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3D Pipeline Brings “Ghost Rider” To Life

Fire and 3D conversions generally don’t mix.  This was the problem Jenny Fulle and her visual effects and animation production services company, The Creative-Cartel, were faced with on “Ghost Rider: Spirit of Vengeance.”   In order to create a realistic appearance to the flames the engulf Ghost Rider’s head, Fulle and her team created a innovative hybrid pipeline that allowed the primary visual effects company (Iloura) and the 3D conversion company (Gener8) optimized quality and maximized the budget.  411 Publishing recently spoke with Jenny Fulle to discuss how the hybrid pipeline created a rich, fully dimensional image with fire that until this point has only been achieved by shooting with 3D cameras.


411:  The Creative-Cartel has developed a different type of pipeline that helps the visual effects company and the 3D conversion company maximize what they are doing and create the best type of stereography for the movie. Before we speak about that, I wanted to ask what happens currently, what is the system for creating that stereographic effect?

Jenny Fulle:  There are two ways to go into it, or there has been.  One is to shoot with stereo cameras, and the other is to shoot with a traditional 2D camera and then convert as part of the post process.  Conversion generally has been a process that has come kind of at the tale end of visual effects.  VFX might turn over some maps, like alpha channels, depth maps, to help conversion along.  But for the most part the conversion has been done in a vacuum after everybody else was done doing their thing.

Ghost Rider’s head is a flaming head, and that’s one of the difficult things to convert.  Part of the conversion process is you pull the element that you want to focus on, so that you can put it into most backgrounds, and that’s how you give it depth, you move it over just a little bit.  With fire that’s very difficult because it is transparent.  It ends up looking very flat, like the old practical effects trick that you would see at a haunted mansion where they have the gel paper with a light behind it.  We had to figure out a way to do something a little differently.  Before we started shooting, we said to our primary conversion vendor and our primary visual effects vendor “Look, we need a hybrid pipeline.  We want to be able to render all of these ‘Ghost Rider’ shots in stereo, and that’s going to mean that we need to convert our plates before the visual effects are done.”  First we would get the shot and send it to VFX and they would do part of their normal process: match it up in roto, clean up Nick’s (Cage, who plays Ghost Rider) head with the interactive lighting rig, take it out, and then send the match move and the cleaned up plate to conversion, and then conversion would separate and come up with the right eye/ left eye and then send the stereo cameras back to the visual effects company so they could match that on the left eye and the right eye so that it is a native render. So you get all of that volumetric and you get that true 3D look from it.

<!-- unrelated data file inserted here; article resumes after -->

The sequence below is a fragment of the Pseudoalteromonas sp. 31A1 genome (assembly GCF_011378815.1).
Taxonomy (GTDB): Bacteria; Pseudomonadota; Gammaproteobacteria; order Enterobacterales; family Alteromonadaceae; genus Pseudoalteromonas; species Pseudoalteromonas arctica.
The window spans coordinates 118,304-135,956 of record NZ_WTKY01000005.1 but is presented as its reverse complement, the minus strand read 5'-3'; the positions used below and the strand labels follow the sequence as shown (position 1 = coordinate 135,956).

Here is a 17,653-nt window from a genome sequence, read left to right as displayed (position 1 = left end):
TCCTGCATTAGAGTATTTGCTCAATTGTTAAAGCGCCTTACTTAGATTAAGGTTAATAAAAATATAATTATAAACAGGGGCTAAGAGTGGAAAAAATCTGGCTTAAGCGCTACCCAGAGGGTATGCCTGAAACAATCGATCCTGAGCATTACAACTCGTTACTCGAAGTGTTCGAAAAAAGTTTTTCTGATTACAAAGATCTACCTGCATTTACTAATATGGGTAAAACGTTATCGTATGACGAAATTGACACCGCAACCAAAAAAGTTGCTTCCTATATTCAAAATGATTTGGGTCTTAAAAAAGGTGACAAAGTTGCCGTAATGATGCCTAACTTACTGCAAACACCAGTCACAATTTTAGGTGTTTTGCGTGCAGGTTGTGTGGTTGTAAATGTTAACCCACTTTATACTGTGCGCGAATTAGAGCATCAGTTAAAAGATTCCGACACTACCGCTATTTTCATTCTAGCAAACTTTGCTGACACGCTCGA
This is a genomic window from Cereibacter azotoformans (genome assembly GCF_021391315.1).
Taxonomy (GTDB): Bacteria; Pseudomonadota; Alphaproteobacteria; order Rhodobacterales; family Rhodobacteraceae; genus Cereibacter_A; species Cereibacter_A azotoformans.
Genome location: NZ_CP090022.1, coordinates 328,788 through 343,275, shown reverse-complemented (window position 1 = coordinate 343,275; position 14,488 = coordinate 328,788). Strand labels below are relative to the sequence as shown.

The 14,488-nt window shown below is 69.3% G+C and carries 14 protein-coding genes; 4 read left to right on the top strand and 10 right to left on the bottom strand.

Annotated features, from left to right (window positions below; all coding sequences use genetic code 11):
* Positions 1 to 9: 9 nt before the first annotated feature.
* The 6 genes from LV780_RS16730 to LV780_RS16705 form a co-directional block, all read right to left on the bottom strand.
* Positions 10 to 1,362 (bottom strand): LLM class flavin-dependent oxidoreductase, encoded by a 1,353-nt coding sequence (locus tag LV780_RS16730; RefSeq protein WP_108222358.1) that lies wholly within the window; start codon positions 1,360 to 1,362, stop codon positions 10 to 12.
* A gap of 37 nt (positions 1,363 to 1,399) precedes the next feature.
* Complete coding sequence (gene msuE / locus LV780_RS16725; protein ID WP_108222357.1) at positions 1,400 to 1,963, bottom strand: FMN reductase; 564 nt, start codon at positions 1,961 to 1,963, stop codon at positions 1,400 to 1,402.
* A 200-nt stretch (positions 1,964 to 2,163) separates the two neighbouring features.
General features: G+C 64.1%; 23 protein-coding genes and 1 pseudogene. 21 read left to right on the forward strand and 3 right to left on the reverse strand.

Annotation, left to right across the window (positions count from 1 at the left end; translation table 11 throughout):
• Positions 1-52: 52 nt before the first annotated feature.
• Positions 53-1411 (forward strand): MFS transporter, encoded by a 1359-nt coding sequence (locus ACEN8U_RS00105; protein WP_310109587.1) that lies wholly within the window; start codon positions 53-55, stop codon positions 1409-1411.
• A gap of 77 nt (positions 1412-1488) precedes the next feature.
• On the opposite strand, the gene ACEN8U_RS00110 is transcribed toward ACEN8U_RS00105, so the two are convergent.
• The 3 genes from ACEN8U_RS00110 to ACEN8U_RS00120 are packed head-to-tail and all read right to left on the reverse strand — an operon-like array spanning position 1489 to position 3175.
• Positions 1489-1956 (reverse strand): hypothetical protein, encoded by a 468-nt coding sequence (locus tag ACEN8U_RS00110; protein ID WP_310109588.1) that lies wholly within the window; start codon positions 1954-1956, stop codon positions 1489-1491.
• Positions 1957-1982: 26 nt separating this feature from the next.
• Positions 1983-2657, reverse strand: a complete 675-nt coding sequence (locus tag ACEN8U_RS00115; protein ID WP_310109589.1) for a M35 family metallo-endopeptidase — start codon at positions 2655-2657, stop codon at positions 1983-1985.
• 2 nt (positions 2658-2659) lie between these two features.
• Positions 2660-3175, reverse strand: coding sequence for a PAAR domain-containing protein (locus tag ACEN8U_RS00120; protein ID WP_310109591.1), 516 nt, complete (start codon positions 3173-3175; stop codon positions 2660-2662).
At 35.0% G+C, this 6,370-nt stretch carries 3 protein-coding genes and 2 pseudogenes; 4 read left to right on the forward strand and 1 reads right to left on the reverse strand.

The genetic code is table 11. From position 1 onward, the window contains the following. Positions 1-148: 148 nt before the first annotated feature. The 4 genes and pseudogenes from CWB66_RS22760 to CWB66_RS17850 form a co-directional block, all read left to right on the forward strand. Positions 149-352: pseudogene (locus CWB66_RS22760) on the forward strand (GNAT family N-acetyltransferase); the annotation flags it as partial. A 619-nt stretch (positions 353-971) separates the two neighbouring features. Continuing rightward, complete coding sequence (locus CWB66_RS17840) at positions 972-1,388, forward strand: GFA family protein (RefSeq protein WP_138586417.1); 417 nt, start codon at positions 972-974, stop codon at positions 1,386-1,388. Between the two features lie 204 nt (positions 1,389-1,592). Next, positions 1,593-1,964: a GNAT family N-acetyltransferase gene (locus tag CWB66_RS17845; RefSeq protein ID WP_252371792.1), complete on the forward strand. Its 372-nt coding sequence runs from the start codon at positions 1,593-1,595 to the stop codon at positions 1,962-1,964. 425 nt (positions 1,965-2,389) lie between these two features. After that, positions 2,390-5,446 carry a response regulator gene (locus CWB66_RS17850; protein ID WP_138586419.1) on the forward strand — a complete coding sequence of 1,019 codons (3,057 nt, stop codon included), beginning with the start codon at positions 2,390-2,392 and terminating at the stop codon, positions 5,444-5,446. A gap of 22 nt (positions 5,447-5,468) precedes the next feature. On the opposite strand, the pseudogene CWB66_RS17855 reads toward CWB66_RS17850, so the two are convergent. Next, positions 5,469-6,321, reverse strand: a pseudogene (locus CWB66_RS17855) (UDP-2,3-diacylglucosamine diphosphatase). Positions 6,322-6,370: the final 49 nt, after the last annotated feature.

411:  Prior to the pipeline, how was it done?

JF:  Prior to this both companies were doing steps one and two, and they weren’t sharing things and obviously we didn’t get the benefit of the stereo render visual effect, if we were doing straight conversion.

411:  It’s interesting because when you describe it, it sounds almost simple, though I am sure that it is not.  Why do you think it has taken so long to reach a point where you are able to develop this hybrid?  Why do you think this hasn’t happened before?

JF:  It’s funny that you say that because it is simple – there’s nothing secret about it that you aren’t getting Marj.  At The Creative Cartel we’re taking on more and more components of the process, and people keep saying “That’s a simple idea!” and it‘s like “Yah, it is a simple idea!”  There is nothing that we are doing that is this big, innovative thought that nobody’s had before; it’s just about the implementation of it, and being able to do it.  Doing the hybrid pipeline for “Ghost Rider” is a logistical challenge: you have to keep track of over 850 shots (handled by different VFX companies with numerous deadlines affecting numerous processes.)  Additionally, your filmmakers have to be willing to commit to their cut somewhat early.  You want to have your sequences cut before you go in and do your conversion, because your point of convergence is going to be fluid throughout your scene, you want to make sure that from shot to shot you’re not yanking the viewer’s focus too much or they will end up with a headache.  You want to flow through the sequence.